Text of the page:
(Reuters) - The World Anti-Doping Agency (WADA) has begun an investigation into a potential integrity issue with new generation security bottles used in doping control, the global agency said on Sunday.
WADA said it had been informed by the accredited laboratory in Cologne, Germany, that security bottles introduced in September 2017 may potentially be susceptible to manual opening “upon freezing” of a sample.
The bottles are used to collect and store urine and/or blood samples when an athlete undergoes a doping control test.
“This situation, if confirmed, will raise concerns and questions,” WADA said in a statement.
Compounding the issue is the bottles’ manufacturer, Berlinger Special AG, has told WADA it was unable to replicate the issue when the security bottles were handled per the product’s instruction, WADA said.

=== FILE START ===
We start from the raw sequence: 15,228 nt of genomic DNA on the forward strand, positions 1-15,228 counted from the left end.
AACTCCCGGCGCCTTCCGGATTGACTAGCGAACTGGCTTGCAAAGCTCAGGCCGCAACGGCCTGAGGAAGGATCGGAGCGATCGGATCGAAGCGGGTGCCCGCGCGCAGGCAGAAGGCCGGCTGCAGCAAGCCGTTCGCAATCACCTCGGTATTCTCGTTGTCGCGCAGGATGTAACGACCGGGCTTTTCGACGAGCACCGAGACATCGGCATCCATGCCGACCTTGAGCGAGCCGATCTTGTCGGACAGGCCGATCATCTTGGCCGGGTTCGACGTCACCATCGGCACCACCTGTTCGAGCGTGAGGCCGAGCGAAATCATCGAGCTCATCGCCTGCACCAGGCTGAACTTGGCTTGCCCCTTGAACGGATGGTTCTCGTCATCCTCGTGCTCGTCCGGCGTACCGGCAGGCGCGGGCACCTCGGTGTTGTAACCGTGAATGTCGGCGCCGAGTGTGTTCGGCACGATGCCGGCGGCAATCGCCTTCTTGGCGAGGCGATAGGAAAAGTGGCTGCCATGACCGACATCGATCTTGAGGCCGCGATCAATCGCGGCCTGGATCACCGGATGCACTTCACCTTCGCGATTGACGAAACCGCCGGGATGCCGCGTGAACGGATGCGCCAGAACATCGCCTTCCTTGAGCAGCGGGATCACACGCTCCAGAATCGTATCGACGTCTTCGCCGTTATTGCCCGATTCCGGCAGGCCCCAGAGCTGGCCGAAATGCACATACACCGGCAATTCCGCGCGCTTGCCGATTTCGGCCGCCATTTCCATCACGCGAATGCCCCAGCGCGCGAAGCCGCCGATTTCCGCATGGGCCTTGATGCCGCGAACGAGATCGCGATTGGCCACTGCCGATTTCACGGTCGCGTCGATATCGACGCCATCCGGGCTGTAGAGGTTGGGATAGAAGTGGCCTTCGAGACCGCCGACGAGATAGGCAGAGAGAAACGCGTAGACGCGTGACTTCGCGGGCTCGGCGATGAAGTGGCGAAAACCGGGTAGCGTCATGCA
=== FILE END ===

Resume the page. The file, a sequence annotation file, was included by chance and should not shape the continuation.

Reuters was unable to immediately contact the manufacturer for comment.
Bottle security became a major concern when officials learned athletes’ analytical results were manipulated and samples swapped at the 2014 Sochi Olympics.
Russia was banned from next month’s Pyeongchang Winter Olympics after the International Olympic Committee (IOC) found evidence of an “unprecedented systematic manipulation” of the anti-doping system that has led to a series of suspensions.
Only those athletes cleared by the IOC will be allowed to compete in Pyeongchang as an “Olympic Athlete from Russia”.
WADA said it was following up with the Cologne Laboratory and the manufacturer to further clarify the issue.
Two samples are taken during a doping test but generally the B sample is frozen and only analyzed if the A sample has been found to contain a prohibited substance, WADA said.
Reporting by Gene Cherry in Salvo, North Carolina; Editing by Greg Stutchbury